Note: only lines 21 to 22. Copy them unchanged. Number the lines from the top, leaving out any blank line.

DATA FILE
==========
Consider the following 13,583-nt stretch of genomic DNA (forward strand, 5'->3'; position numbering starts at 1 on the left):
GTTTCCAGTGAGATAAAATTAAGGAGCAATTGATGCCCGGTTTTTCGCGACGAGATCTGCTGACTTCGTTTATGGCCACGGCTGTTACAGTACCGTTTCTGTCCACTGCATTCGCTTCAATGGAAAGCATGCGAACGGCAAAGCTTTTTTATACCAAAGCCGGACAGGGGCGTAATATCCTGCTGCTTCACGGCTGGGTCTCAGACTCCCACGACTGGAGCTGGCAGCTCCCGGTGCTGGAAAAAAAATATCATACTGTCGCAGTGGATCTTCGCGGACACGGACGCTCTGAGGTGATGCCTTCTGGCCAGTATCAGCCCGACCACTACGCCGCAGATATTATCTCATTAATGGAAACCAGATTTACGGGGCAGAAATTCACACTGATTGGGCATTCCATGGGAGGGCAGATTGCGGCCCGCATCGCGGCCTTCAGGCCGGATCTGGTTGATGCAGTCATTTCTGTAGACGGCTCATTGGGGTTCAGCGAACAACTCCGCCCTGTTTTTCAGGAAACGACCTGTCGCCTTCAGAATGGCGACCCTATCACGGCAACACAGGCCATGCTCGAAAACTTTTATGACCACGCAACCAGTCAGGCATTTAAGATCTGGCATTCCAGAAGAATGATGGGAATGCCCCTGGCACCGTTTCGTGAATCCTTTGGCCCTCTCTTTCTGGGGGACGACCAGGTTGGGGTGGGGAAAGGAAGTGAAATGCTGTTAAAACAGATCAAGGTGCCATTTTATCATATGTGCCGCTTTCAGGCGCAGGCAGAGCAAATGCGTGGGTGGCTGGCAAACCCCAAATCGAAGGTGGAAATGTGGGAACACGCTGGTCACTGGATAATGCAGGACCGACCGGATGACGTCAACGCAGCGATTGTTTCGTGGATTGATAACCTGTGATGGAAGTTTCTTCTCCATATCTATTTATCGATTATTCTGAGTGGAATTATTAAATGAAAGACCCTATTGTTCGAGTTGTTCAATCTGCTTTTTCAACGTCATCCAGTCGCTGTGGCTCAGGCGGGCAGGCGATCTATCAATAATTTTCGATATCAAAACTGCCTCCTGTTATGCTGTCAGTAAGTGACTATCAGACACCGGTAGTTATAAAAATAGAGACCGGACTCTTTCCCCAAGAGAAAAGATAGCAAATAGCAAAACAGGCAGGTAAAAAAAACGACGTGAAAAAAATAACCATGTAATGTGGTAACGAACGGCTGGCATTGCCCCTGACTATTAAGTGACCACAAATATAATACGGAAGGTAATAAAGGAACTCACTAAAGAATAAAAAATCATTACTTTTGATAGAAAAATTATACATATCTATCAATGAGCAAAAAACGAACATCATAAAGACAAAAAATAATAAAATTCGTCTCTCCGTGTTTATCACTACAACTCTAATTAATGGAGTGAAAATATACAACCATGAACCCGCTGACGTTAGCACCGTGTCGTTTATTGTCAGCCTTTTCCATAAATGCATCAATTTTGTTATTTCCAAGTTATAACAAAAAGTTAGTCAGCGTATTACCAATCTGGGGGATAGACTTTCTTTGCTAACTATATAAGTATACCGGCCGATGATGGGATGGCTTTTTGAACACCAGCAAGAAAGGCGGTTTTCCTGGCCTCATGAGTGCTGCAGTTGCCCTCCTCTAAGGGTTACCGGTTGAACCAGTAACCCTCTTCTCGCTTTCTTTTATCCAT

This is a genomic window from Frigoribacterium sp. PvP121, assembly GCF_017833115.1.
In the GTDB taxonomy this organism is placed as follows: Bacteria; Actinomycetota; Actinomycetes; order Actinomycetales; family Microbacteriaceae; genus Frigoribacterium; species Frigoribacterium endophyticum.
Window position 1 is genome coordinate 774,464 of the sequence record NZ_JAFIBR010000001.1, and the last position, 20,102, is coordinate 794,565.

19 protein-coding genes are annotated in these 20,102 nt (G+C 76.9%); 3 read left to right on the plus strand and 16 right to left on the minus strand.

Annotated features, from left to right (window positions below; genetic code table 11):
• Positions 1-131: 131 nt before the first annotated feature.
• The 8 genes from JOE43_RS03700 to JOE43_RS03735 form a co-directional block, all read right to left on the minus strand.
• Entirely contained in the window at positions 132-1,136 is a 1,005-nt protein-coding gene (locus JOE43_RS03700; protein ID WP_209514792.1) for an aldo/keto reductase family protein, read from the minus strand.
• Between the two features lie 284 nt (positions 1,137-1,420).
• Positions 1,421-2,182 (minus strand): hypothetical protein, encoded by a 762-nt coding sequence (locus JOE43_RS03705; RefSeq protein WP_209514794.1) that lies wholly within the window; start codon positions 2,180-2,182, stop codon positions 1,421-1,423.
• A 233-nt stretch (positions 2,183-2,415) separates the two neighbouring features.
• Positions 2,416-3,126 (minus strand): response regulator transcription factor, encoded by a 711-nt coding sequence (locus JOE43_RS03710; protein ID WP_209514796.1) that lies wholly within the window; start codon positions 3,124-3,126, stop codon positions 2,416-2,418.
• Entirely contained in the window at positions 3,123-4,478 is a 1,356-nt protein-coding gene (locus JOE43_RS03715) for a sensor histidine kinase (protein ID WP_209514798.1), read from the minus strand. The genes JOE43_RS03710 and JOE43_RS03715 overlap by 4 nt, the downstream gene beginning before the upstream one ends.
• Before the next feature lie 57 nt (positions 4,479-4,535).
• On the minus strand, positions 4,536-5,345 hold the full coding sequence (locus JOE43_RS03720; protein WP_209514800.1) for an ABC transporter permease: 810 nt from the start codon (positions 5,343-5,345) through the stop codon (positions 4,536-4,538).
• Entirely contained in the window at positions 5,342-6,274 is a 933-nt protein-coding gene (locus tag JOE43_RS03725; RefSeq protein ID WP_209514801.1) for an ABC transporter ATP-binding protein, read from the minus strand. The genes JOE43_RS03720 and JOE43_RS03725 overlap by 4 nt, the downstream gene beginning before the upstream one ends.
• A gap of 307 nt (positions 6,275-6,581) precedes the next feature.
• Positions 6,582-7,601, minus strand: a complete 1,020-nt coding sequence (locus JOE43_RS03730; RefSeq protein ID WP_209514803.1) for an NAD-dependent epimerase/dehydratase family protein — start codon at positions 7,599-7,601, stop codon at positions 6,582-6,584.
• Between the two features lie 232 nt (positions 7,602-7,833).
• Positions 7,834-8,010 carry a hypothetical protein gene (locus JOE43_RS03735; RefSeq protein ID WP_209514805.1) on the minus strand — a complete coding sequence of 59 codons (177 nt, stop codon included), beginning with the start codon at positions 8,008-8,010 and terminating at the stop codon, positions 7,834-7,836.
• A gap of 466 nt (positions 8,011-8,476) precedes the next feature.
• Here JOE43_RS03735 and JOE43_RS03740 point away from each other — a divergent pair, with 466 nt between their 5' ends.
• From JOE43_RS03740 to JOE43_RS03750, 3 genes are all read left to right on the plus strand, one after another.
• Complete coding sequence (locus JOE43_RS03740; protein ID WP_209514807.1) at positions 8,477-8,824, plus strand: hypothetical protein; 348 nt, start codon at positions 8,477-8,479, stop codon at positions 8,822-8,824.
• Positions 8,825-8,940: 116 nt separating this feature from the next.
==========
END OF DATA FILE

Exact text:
• Between the two features lie 232 nt (positions 7,602-7,833).
• Positions 7,834-8,010 carry a hypothetical protein gene (locus JOE43_RS03735; RefSeq protein ID WP_209514805.1) on the minus strand — a complete coding sequence of 59 codons (177 nt, stop codon included), beginning with the start codon at positions 8,008-8,010 and terminating at the stop codon, positions 7,834-7,836.